flow to the upper part of the body. Recently, a common but underdiagnosed condition
suspected to be closely related to orthostatic hypotension is spontaneous intracranial hypotension,
which results from cerebrospinal fluid leakage. It affects women more than men and peaks at
ages between 40 and 50. A study by a Harvard Medical School team found
the two sacs in the inner ear, the utricle and the saccule, affect brain blood flow;
thus, inner ear problems, which increase with old age, may be involved in orthostatic hypotension.
Medication Orthostatic hypotension can be a side-effect
of certain antidepressants, such as tricyclics or monoamine oxidase inhibitors. Marijuana
and tetrahydrocannabinol can on occasion produce marked orthostatic hypotension. Orthostatic
hypotension can also be a side effect of Alpha-1 blockers. Alpha1 blockers inhibit vasoconstriction
normally initiated by the baroreceptor reflex upon postural change and the subsequent drop
in pressure. B12 Deficiency
Orthostatic hypotension sometimes is a reversible neurological complication of vitamin B12 deficiency.
Harnesses The use of a safety harness does not contribute
to orthostatic hypotension in the event of a fall. This notion is a hypothetical risk
which has all but been eliminated due to modern design and safety regulations. If worn properly,
a safety harness may safely rescue its user from a fall without any further complications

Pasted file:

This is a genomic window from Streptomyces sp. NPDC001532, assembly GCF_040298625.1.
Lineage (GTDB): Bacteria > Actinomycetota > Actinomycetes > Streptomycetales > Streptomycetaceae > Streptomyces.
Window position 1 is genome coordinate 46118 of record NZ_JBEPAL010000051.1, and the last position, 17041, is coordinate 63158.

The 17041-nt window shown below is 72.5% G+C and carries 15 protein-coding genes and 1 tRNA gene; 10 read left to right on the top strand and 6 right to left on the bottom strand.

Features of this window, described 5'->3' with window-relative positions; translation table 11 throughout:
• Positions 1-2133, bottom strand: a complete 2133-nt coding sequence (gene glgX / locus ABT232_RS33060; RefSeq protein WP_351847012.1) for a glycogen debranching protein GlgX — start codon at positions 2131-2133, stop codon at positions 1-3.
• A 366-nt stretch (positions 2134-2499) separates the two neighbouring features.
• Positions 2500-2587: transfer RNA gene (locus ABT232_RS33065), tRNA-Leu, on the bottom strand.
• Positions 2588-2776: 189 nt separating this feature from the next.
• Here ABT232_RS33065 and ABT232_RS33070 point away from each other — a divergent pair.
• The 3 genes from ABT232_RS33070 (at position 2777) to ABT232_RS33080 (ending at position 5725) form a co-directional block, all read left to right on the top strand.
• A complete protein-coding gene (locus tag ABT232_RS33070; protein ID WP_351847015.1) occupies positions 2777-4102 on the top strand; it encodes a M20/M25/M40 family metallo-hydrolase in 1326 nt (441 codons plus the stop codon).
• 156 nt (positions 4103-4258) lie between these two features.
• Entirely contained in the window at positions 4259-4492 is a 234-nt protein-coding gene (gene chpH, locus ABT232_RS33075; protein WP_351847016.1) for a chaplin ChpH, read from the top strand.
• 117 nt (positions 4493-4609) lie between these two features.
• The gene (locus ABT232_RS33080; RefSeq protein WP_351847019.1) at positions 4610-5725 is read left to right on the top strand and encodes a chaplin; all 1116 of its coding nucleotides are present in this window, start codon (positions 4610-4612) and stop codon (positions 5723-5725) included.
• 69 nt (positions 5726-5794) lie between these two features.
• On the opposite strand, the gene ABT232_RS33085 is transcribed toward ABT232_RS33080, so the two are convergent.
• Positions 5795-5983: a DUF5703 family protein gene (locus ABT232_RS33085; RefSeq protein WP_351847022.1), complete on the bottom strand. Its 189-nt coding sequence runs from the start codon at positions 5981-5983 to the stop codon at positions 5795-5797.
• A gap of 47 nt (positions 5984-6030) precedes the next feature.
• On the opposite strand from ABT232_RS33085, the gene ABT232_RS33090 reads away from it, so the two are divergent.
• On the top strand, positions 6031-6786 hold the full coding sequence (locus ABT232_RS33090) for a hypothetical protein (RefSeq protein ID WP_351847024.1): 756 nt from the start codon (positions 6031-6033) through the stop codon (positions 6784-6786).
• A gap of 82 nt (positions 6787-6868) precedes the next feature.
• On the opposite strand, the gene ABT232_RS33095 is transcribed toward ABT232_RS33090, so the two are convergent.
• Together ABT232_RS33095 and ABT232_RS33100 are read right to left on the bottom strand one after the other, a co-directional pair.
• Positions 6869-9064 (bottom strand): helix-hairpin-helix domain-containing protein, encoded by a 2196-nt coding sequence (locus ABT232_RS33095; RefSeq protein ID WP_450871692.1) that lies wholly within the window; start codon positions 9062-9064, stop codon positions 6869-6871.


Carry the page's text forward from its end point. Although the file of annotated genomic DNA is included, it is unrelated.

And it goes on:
so long as the individual does not remain suspended for prolonged periods of time.
Other factors Patients prone to orthostatic hypotension
are the elderly, post partum mothers, and those having been on bedrest. People suffering
from anorexia nervosa and bulimia nervosa often suffer from orthostatic hypotension
as a common side-effect. Consuming alcohol may also lead to orthostatic hypotension due
to its dehydrating effects. Orthostatic hypotension is also associated
with Naturopathic treatment and the practice of yoga, when the pressure gradient varies
during these practices. Diagnosis
There is a simple test for OH that measures the person’s blood pressure while seated or
reclining at rest, and again upon standing up. Orthostatic hypotension is defined as
a fall in systolic blood pressure of at least 20 mmHg and/or in the diastolic blood pressure
of at least 10 mmHg between the supine reading and the upright reading. In addition, the
heart rate should also be measured for both positions. A significant increase from supine
to standing may indicate a compensatory effort by the heart to maintain cardiac output.
A tilt table test may also be performed. Management
The evidence to support treatment is poor. A number of measures with slight evidence
to support their use include: compression bandages, midodrine, indomethacin, oxilofrine,
potassium chloride, and yohimbine. Prognosis
Orthostatic hypotension may cause accidental falls.
See also Orthostatic intolerance
References Notes External links
Bradley JG, Davis KA. “Orthostatic hypotension”. Am Fam Physician. 68: 2393–8. PMID 14705758.
DYNA Dysautonomia Youth Network of America, Inc.
Dysautonomia Information Network Dysautonomia Support Network
Drugs that cause Orthostatic hypotension – wrongdiagnosis.com Timothy C. Hain, MD. Orthostatic hypotension